When -- and When Not -- to Offshore

The classic argument for offshoring is that history is repeating itself. It goes like this: The arguments against offshoring have all been made before in other contexts, and concerns that the U.S. economy would suffer long term were unfounded. The U.S. economy has gone through waves of offshoring in the past. A good example is what happened to semiconductor assembly during the 1970s. While there was short-term pain, the economy overall continued to thrive, and most displaced workers emerged intact with more satisfying and often higher-paying jobs.

The counterargument is that this is a new problem, not a repeat of history, since it is now knowledge workers and highly paid professionals who are affected, as opposed to those holding "more standardized" manufacturing jobs. The rebuttal to that is this: Even though today's offshoring involves knowledge jobs, it's still the more routine professional tasks that are being sent overseas, such as maintenance of legacy software code and standard call center procedures. Thus, U.S. professionals are freed up to work on more satisfying tasks, such as software design advancement and the creation of new applications.

As businesses struggle to rebuild after the economic downturn, they must look for every opportunity to gain a competitive advantage or risk losing to competitors that are willing to capitalize on offshoring opportunities. These businesses are forced to take the view that, regardless of the moral and political issues involved, outsourcing is a fact of life and the question is when and how, not whether, to participate. Timing is a critical factor, since there are many situations in which offshoring has not worked well, if at all. In the current offshoring frenzy, many companies are rushing to offshore projects that aren't appropriate candidates. The following are general guidelines for deciding whether to outsource.

When Not to Offshore

1. If you're a start-up or other organization with new-product development projects. In these cases, close contact is required between developer and customer. Many new-product development teams have frequent communication with one or more target customers to discuss trade-off decisions, review user interfaces and other key features, and clarify requirements. In some situations, there is a partnership in which the development team works on-site with the target customer. This facilitates frequent communication with multiple customer representatives and gives the customer first access to a product that promises to provide a competitive edge.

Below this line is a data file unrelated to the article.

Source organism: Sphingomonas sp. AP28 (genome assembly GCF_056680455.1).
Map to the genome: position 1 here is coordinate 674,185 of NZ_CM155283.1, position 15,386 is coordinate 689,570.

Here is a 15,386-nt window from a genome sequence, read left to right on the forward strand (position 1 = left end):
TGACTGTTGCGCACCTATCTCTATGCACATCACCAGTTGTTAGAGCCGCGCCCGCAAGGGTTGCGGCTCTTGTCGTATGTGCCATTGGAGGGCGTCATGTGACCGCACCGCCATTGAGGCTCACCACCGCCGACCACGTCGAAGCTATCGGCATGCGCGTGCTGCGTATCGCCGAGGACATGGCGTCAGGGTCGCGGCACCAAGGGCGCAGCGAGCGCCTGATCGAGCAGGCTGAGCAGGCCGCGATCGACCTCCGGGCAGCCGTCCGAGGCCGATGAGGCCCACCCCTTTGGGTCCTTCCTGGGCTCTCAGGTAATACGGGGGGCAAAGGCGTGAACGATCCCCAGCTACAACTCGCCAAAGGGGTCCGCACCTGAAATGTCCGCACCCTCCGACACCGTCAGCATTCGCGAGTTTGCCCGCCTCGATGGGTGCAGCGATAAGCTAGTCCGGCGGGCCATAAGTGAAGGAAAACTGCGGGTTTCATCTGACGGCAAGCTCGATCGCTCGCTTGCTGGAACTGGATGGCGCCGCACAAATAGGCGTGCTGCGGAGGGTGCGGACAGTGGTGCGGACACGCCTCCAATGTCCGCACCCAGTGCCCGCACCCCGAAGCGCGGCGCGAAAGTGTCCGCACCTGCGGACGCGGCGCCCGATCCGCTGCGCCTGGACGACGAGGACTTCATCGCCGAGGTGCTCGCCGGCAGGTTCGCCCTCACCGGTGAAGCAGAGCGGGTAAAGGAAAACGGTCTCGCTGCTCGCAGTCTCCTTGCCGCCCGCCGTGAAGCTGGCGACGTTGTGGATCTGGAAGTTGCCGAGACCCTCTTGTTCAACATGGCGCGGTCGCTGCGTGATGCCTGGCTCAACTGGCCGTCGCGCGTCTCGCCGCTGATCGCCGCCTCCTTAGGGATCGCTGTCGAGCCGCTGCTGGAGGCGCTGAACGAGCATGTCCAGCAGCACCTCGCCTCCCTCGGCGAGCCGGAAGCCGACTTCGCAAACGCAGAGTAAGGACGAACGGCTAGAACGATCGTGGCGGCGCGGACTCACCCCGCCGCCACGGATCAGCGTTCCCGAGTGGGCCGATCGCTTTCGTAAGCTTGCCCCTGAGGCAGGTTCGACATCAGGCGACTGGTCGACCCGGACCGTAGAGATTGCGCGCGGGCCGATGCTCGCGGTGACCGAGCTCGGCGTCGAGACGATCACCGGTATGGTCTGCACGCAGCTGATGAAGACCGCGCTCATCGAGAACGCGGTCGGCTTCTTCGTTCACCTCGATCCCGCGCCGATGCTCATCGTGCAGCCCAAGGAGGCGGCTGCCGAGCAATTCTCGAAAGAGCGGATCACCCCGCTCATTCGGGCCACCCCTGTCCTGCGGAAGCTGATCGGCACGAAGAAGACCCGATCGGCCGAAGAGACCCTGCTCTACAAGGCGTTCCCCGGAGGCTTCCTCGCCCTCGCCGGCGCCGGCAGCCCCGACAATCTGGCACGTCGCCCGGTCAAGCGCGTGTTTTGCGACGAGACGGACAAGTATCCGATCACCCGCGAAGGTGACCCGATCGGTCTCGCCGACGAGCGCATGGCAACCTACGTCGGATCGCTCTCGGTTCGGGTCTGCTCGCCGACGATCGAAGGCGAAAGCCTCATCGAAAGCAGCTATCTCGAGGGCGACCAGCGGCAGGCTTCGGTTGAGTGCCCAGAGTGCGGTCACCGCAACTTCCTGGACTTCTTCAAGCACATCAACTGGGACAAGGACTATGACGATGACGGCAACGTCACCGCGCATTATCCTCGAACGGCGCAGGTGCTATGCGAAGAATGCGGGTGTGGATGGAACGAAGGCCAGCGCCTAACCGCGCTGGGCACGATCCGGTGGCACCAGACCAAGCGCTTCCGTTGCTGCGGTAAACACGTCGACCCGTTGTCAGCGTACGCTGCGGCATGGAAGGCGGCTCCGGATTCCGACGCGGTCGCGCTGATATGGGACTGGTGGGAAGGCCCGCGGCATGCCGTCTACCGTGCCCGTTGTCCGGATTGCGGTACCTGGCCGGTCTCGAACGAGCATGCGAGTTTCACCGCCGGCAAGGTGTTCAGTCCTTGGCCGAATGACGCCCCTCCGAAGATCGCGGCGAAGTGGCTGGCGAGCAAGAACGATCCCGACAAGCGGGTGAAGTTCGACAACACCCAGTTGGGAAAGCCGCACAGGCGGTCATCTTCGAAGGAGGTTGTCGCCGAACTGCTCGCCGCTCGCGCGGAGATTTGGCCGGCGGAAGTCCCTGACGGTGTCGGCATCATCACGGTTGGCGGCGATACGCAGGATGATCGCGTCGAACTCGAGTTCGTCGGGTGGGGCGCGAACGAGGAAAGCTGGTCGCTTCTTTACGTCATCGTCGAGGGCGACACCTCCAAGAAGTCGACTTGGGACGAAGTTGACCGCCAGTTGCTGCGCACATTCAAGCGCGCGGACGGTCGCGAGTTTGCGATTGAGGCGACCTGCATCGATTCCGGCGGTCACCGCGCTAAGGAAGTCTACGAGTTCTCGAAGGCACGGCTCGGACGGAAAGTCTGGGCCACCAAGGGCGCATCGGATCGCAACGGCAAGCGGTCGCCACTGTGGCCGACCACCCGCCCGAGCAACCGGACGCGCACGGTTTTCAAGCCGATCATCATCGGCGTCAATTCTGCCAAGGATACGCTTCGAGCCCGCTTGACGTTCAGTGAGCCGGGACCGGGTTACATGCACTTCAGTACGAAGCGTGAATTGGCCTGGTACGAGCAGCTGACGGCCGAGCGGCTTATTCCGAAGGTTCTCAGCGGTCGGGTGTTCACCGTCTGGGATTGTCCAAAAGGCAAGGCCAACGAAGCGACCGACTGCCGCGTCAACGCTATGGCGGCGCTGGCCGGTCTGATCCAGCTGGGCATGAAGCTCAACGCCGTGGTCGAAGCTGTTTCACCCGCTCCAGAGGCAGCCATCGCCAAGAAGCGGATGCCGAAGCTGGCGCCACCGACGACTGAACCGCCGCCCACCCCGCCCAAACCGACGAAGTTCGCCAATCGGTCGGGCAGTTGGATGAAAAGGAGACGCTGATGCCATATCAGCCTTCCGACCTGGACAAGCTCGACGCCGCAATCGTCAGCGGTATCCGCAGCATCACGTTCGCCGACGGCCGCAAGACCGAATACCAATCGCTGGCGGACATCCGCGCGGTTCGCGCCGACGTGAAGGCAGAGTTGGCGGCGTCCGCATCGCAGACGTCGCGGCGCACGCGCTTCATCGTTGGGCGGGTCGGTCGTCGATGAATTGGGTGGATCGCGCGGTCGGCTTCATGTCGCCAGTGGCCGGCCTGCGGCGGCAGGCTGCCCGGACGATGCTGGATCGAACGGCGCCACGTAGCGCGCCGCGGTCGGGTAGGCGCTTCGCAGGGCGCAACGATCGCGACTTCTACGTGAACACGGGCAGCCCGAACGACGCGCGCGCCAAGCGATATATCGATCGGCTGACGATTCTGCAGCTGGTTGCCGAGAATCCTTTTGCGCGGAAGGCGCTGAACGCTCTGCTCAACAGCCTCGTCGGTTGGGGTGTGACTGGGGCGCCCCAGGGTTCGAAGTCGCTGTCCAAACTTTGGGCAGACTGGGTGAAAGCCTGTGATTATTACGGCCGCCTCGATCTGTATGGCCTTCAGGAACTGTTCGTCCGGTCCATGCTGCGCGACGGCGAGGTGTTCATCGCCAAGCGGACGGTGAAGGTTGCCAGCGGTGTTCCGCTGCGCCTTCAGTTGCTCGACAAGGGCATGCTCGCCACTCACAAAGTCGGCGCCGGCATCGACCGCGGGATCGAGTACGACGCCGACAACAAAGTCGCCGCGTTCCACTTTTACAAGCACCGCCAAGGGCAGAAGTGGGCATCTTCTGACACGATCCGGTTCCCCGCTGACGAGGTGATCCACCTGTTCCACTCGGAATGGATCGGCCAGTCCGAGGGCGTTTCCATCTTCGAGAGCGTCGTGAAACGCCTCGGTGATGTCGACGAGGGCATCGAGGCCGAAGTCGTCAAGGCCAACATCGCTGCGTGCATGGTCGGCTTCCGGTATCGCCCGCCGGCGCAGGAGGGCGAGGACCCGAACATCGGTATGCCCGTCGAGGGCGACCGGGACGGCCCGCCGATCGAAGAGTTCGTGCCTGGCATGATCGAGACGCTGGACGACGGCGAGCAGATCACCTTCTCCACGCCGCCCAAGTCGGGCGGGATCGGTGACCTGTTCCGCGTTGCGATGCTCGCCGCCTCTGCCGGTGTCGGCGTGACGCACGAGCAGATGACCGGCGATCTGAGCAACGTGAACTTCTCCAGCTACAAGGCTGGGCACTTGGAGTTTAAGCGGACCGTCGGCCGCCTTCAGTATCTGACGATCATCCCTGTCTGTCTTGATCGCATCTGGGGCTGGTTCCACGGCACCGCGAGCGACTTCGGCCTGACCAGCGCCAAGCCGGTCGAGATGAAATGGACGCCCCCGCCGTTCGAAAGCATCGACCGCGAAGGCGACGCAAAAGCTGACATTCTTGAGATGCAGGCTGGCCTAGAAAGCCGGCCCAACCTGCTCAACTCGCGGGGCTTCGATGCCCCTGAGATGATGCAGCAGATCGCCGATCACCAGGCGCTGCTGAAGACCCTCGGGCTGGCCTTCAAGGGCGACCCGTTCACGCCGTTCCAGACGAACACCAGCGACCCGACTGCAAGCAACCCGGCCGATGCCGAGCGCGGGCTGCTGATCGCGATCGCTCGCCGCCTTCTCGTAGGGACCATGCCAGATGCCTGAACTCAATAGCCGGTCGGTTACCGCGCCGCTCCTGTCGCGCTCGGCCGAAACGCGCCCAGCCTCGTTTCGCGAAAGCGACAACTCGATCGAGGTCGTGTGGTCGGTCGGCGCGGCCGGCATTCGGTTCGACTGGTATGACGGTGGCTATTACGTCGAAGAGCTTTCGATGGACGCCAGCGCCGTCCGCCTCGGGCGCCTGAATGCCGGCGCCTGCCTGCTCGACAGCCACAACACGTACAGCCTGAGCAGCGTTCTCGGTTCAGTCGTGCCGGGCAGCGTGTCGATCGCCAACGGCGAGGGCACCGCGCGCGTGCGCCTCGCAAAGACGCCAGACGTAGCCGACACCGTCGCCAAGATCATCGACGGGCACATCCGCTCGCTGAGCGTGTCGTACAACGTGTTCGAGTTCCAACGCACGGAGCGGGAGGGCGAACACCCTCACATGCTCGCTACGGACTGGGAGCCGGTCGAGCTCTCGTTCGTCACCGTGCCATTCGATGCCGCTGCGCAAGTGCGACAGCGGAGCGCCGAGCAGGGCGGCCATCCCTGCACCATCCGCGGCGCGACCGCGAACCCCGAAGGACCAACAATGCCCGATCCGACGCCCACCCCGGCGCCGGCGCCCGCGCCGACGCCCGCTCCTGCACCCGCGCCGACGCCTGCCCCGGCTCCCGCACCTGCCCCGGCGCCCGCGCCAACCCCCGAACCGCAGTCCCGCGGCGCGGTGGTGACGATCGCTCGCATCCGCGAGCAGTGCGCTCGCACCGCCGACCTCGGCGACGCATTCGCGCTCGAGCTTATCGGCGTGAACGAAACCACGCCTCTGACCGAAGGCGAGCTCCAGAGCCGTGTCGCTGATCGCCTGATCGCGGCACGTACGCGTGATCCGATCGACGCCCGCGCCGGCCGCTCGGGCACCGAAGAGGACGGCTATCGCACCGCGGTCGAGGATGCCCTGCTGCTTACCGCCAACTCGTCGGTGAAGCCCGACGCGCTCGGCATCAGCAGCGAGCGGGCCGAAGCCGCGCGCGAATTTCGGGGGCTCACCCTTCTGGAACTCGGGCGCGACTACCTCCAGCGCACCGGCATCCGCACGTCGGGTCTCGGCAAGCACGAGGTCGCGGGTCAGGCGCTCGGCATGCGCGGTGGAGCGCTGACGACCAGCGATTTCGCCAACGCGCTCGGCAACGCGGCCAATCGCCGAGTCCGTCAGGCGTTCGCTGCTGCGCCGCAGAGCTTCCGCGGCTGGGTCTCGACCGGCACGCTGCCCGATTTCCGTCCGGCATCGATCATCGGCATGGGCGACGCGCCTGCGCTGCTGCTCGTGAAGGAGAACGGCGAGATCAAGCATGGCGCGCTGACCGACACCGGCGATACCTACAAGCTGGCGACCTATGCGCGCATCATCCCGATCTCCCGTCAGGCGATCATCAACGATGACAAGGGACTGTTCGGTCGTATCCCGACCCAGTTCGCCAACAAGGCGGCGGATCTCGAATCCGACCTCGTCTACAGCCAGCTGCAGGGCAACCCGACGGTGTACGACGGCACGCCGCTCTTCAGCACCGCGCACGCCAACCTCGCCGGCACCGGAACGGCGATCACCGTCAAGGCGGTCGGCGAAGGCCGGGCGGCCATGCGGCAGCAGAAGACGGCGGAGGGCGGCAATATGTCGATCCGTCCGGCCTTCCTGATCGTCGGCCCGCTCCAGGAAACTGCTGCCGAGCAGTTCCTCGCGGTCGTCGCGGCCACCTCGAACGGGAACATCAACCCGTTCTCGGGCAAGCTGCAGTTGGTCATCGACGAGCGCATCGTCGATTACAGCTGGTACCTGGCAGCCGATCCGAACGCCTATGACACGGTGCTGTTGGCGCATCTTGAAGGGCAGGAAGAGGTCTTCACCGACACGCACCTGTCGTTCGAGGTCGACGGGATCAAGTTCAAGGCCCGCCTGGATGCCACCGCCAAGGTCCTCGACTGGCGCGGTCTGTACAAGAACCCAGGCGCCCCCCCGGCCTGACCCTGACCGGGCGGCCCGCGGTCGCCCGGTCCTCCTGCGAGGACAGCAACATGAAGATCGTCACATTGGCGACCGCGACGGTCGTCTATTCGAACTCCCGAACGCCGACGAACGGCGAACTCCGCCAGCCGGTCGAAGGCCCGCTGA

Offshore development inhibits close, frequent communication. Obvious potential issues are language, time-zone and cultural differences. Other factors can include differences in motivation between teams paid on a contract versus an equity or share-of-profits basis.

2. When it's a complex project involving multiple teams. These situations create many concerns related to offshoring. New-product development is one example of this; others include joint development projects involving companies with complementary core competencies or a project involving multiple subcontractors. Again, the increased communication overhead becomes an inhibitor.

3. When the project involves a company's core competency. Companies experienced in offshoring identify areas they consider to be their core competency and keep projects in those areas in-house. Typically, companies that consider their core competency to be software development don't offshore that activity, although they might set up a captive offshore facility. Companies for which the core competency is knowledge of a specific vertical market, and for which software is a means of delivering solutions based on that knowledge, will be good candidates for offshoring of development.

4. When a project involves a company's core intellectual property. The concern is the real or perceived fear that once offshore, IP is difficult to protect. Companies selling offshore development services claim that laws protecting IP are as strict and rigorous in many offshore countries as those in the U.S. and that there are contractual and operational safeguards that will protect information. But other companies live by the adage, "If you send it offshore, assume that it will get stolen and there is nothing you can do about it." While there are ways to protect IP and minimize the impact of theft (which will be discussed later), most observers agree that it is risky to export IP that has high value to the company.